Vertebral Brown tumors are rare[4] and were first reported by Shaw and Davies in 1968.[5] The symptoms of vertebral Brown tumor include pain, radiculopathy, and myelopathy depending on its location in the spine.[6] In this report, we discuss the presentation, management, difficulties with histopathological diagnosis and follow-up of a Brown tumor in a 55-year-old gentleman undergoing renal dialysis who presented with thoracic compressive myelopathy.

  Case Report Top

A 55-year-old gentleman presented with buckling of both knees, difficulty in getting up from supine and sitting position in the last 6 months, inability to walk unsupported and tingling sensation in the lower abdomen and both lower limbs for 10 days. There was no history of back pain, radiating leg pain, trauma, fever, or constitutional symptoms. He was a diabetic and hypertensive on regular hemodialysis for chronic kidney disease for the last twelve years. Examination of the spine revealed tenderness over the mid-thoracic region with painfully restricted thoracolumbar movements. Motor power was normal in both lower limbs with hypoesthesia in T11-S1 dermatomes bilaterally, exaggerated deep tendon reflexes in both lower limbs and an extensor plantar reflex. The upper limb neurology was normal.

Magnetic resonance imaging (MRI) scan of the thoracic spine revealed an expansile mixed intensity lesion in the right posterolateral aspect of T4 vertebral body with involvement of pedicle, transverse process, and spinous process compressing the spinal cord causing myelomalacic changes [Figure 1]A and [B]. With an MRI appearance suggestive of metastasis, a basic metastatic workup including a CT scan of chest and abdomen, prostate-specific antigen level, and serum protein electrophoresis was performed and found to be normal. In view of progressive neurological deterioration, surgery in form of T4 laminectomy and posterior decompression with tumor debulking and T2-T6 instrumented posterior fusion was performed [Figure 2]. The neurological status improved following surgery and he was able to ambulate with a walker. Serum parathyroid hormone level (normal range 10–65 pg/mL) was found to be high (384.3 pg/mL).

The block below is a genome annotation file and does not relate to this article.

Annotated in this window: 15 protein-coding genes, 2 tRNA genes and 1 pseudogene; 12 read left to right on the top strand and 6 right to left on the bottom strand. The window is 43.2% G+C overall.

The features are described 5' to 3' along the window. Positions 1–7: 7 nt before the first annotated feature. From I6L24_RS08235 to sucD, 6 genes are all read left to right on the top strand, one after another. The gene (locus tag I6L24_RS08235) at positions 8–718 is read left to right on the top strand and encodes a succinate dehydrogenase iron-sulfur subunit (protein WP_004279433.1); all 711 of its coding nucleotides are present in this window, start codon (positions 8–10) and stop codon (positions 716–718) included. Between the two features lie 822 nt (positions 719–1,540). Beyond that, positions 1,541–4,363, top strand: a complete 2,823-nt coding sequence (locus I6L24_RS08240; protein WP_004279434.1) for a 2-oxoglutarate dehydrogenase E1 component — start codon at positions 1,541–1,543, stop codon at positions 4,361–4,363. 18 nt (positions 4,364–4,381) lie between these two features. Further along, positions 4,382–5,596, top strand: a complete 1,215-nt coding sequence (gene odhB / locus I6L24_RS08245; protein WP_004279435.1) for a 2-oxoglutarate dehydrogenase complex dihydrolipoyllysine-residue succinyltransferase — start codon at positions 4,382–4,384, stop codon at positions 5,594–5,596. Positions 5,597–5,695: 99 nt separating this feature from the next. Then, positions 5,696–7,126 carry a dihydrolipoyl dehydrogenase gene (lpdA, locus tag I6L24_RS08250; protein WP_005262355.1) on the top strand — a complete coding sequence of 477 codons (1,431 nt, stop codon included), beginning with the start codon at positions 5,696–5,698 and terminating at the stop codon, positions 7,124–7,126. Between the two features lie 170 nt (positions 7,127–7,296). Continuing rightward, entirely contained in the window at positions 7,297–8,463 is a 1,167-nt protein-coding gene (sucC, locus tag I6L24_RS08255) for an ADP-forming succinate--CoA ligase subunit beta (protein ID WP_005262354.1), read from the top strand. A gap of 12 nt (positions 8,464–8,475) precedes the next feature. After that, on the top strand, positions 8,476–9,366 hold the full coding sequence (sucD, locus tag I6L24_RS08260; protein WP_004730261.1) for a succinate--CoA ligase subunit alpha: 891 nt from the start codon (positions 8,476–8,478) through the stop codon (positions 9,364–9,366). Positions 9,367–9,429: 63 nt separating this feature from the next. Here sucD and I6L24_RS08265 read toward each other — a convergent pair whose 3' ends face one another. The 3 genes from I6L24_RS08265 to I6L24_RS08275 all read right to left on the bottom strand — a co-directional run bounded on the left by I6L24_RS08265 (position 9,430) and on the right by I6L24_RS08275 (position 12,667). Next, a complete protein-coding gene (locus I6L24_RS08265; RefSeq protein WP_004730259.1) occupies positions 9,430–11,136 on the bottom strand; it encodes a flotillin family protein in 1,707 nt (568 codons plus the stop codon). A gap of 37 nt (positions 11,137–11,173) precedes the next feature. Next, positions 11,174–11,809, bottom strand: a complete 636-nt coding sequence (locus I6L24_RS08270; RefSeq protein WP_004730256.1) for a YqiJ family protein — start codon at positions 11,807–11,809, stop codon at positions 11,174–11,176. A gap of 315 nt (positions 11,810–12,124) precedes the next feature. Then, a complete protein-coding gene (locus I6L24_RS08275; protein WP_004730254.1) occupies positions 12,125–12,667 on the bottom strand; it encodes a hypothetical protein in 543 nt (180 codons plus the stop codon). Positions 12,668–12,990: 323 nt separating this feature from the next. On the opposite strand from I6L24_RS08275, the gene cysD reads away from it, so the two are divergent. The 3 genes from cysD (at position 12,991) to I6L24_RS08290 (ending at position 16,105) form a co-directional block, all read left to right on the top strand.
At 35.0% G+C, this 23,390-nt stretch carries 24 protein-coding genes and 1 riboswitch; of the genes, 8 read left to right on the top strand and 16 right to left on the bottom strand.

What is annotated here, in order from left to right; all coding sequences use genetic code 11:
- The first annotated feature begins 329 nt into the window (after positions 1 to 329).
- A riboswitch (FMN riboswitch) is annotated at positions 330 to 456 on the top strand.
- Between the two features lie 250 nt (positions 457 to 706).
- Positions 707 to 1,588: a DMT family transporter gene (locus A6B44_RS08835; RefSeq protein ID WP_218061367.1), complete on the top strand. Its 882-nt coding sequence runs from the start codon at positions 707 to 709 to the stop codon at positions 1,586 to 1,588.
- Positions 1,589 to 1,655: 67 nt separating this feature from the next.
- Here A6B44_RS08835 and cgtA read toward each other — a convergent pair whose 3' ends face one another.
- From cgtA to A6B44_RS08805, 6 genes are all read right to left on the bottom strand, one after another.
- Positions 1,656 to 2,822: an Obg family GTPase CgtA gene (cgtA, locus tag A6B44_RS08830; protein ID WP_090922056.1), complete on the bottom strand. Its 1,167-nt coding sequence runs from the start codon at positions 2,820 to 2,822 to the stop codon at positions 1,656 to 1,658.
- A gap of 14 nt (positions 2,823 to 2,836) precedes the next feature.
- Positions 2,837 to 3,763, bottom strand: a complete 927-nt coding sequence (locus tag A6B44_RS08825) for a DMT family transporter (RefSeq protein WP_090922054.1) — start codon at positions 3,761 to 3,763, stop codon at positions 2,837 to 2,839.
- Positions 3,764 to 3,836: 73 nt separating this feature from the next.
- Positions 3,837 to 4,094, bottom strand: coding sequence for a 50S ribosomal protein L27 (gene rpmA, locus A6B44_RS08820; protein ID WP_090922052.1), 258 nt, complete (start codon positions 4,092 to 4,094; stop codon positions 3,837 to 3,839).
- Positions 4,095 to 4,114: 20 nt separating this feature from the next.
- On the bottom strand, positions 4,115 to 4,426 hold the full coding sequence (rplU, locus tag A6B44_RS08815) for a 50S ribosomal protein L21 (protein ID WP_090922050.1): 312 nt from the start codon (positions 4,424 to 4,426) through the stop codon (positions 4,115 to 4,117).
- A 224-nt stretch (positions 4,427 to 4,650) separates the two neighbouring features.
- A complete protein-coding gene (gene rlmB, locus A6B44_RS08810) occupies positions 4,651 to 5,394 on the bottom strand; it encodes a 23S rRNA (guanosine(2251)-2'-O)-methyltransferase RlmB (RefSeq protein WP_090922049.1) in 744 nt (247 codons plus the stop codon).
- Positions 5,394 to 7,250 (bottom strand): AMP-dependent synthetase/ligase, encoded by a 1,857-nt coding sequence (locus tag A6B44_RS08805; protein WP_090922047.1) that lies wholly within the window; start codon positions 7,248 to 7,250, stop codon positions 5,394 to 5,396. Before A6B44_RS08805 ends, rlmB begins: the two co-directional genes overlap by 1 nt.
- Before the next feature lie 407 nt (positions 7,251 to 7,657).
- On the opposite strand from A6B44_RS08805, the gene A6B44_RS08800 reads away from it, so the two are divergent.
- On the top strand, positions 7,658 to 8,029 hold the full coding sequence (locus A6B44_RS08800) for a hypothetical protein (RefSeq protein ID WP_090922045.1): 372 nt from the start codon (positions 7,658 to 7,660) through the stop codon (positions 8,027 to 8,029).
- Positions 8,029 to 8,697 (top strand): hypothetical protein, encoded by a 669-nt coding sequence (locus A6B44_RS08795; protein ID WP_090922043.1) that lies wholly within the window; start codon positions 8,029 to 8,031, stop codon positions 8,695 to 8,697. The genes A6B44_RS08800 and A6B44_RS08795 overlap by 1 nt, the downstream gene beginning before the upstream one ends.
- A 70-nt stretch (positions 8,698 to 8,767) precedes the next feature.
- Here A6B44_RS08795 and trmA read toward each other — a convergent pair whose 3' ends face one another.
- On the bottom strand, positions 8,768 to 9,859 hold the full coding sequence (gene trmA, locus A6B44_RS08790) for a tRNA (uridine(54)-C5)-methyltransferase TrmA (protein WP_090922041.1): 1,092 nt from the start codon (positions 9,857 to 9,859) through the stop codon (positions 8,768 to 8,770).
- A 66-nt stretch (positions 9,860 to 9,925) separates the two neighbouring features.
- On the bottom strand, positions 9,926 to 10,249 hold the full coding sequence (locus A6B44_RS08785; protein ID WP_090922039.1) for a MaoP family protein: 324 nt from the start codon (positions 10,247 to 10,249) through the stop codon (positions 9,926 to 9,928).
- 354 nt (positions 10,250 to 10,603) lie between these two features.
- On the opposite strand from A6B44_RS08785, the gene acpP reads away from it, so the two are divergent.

Figure 1: Sagittal (A) and axial (B) T2W MRI images showing expansile mixed intensity lesion in the right posterolateral aspect of T4 vertebral body with involvement of pedicle, transverse process and spinous process and compressing the spinal cord causing myelomalacia changes

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Figure 2: Anteroposterior (A) and lateral (B) post-operative radiographs after posterior decompression with tumor debulking and T2–T6 instrumented posterior fusion

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GeneXpert for tuberculosis and aerobic culture of the tissue obtained during surgery was negative. Histopathological examination of the tissue showed numerous osteoclastic giant cells separated by stromal cells which were mononuclear with vesicular nuclei and moderate cytoplasm. There was no mitosis, nuclear pleomorphism, or necrosis [Figure 3]. Although it was initially reported as a giant cell tumor, further correlation with the raised parathyroid hormone levels led to a histopathological diagnosis of Brown tumor. A subsequent 99 mTc-Sestamibi (CARDIOLITE) parathyroid scan did not reveal a parathyroid adenoma/lesion [Figure 4] and a final diagnosis of secondary hyperparathyroidism due to chronic kidney disease was made. In view of the increased parathyroid hormone levels, oral Cinacalcet (30 mg per day) (a calcimimetic drug) was initiated which consequently reduced the serum parathyroid hormone level to 42 pg/mL at the end of one month. Thereafter, the dose of Cinacalcet was reduced to 15 mg per day for the next 3 months and subsequently stopped. However, the PTH level rose to 599 pg/mL within one month after stopping Cinacalcet and hence it was restarted at a dose of 15 mg/day with the aim to maintain a PTH level between 2 and 9 times the upper limit of the assay according to the KDIGO (Kidney Disease: Improving Global Outcomes) guidelines of 2017. The PTH level was 558 pg/mL at the one year mark and Cinacalcet (15 mg/day) is being continued. The levels of calcium, phosphorus, vitamin D and PTH are mentioned in [Table 1].